The question of whether to have employees or independent contractors comes up quite frequently amongst service business owners, especially those newly in business or planning to open a business in the near future. Depending on the type of business you run, and circumstances particular to how you and your staff service clients, you’ll either be in one camp or the other. Or you may find you have some of both. In any case, it’s important to properly classify your staff, as it can be quite costly if you are found to have classified them incorrectly.
An attorney friend of mine relayed a situation where a cleaning service in Chico, CA had hired several “contractors” to clean houses. The business owner had a great little business until she was audited by the IRS and found to have been misclassifying her employees. She had been providing the cleaning supplies to the contractors, the key factor the IRS used to declare that her contractors were actually employees. (An independent contractor must provide his own tools and supplies). She was forced to pay payroll taxes on all historical pay she had paid to her “contractors,” a crippling amount of money. She ultimately had to close her business.
The IRS website lists the factors that go into determining proper classification of employee or independent contractor. The water can be a bit muddy here, but the key considerations are how much control the employer has over the staff member, or alternatively, how much independence the staff member has. We can boil it down to your ability as an employer to require your staff to service clients in a particular way, work certain hours, or use specified products, tools or equipment.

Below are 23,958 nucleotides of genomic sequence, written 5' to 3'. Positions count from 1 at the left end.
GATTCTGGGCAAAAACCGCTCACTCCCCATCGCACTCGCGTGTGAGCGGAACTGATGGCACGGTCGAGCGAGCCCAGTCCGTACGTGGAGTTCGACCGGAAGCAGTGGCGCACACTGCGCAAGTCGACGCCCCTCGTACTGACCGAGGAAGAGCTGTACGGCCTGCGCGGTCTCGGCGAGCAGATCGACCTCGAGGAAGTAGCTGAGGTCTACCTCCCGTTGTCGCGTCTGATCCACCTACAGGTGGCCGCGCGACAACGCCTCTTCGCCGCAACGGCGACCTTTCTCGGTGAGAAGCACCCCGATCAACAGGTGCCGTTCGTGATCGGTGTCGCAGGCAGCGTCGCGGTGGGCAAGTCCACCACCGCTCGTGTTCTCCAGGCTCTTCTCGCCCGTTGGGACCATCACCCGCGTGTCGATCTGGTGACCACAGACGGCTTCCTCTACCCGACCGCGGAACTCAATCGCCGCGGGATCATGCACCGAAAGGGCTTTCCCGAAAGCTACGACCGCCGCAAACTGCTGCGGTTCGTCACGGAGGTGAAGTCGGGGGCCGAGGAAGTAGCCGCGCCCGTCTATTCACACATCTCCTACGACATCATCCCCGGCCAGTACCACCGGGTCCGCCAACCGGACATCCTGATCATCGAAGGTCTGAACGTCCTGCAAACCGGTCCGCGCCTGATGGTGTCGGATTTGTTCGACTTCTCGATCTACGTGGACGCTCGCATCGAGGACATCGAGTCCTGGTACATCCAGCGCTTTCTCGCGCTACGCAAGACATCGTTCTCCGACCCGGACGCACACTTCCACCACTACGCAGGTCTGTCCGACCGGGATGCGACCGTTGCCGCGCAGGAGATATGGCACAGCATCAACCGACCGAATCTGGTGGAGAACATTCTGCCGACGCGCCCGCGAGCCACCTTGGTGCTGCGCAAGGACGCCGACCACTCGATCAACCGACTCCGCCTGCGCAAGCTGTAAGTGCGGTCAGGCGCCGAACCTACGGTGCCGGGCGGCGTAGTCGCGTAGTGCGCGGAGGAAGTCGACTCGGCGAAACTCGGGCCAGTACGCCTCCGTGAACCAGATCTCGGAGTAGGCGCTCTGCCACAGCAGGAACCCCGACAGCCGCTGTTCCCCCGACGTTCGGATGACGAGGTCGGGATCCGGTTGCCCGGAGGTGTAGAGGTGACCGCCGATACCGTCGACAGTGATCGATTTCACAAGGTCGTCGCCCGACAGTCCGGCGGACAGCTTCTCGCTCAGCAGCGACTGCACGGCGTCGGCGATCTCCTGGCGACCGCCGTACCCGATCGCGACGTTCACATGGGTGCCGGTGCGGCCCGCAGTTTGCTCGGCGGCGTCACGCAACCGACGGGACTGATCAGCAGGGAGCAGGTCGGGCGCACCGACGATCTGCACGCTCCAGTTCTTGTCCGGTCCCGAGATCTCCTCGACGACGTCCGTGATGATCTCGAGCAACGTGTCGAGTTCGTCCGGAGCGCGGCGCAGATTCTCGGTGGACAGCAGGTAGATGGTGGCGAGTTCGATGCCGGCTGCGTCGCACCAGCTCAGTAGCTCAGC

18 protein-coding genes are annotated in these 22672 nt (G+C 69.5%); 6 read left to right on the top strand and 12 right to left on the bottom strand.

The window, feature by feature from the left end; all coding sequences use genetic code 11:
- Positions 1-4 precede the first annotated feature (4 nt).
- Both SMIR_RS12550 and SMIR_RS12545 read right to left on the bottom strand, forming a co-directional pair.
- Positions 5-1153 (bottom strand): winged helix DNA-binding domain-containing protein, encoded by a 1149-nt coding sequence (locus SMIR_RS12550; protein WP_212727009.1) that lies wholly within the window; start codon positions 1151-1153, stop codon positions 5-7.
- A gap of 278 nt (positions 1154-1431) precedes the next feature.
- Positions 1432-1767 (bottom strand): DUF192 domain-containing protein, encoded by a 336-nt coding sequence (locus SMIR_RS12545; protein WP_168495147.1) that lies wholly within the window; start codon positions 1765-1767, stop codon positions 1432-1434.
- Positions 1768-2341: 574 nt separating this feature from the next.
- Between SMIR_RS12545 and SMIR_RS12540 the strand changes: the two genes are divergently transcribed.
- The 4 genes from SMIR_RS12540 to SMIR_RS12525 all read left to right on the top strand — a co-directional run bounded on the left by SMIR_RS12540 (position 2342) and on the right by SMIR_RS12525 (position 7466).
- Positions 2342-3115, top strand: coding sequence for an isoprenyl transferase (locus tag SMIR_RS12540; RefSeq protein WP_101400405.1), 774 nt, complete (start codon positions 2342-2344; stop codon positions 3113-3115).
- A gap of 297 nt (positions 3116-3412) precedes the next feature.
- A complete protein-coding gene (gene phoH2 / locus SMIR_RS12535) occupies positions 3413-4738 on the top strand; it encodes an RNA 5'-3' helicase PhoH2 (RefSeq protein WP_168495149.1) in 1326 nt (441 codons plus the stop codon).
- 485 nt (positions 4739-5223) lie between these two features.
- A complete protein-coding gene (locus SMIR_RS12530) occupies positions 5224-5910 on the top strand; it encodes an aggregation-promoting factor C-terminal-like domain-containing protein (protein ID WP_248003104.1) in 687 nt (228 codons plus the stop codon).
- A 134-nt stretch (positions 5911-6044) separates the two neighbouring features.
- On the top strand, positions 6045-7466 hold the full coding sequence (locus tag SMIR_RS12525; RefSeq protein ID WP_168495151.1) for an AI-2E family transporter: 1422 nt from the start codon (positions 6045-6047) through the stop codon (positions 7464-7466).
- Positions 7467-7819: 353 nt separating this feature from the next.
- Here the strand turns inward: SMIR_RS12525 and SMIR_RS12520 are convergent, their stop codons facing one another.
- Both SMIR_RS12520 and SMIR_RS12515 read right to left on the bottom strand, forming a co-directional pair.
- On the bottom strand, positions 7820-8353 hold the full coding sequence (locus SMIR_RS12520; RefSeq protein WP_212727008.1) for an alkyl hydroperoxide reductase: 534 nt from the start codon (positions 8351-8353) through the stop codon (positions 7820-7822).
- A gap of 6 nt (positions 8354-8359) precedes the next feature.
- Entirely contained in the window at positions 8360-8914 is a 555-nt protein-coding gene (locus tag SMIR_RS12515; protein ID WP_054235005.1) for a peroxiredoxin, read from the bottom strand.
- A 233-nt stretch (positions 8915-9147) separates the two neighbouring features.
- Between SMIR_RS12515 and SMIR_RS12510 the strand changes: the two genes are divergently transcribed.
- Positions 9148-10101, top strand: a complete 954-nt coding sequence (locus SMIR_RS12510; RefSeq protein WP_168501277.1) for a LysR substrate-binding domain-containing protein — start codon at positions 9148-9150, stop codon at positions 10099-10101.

For many service businesses the client experience is the key factor that contributes to their success. A consistently great client experience increases word of mouth referrals, increases retention, and positively affects the bottom line of the business. If you have processes in place that all service providers follow (in order to ensure a consistently great client experience) you will want to classify your staff as employees, as you legally cannot tell a contractor how to do her job.
There are circumstances where a staff member is legitimately an independent contractor. For example, a yoga teacher that teaches 2 classes at your CrossFit gym each week, and also teaches classes at several other studios in town. The service she is providing (yoga) is different than your regular program offerings, and she is providing the same service for other businesses.
I created this short Prezi to help you determine if your staff are employees or contractors. Check it out!
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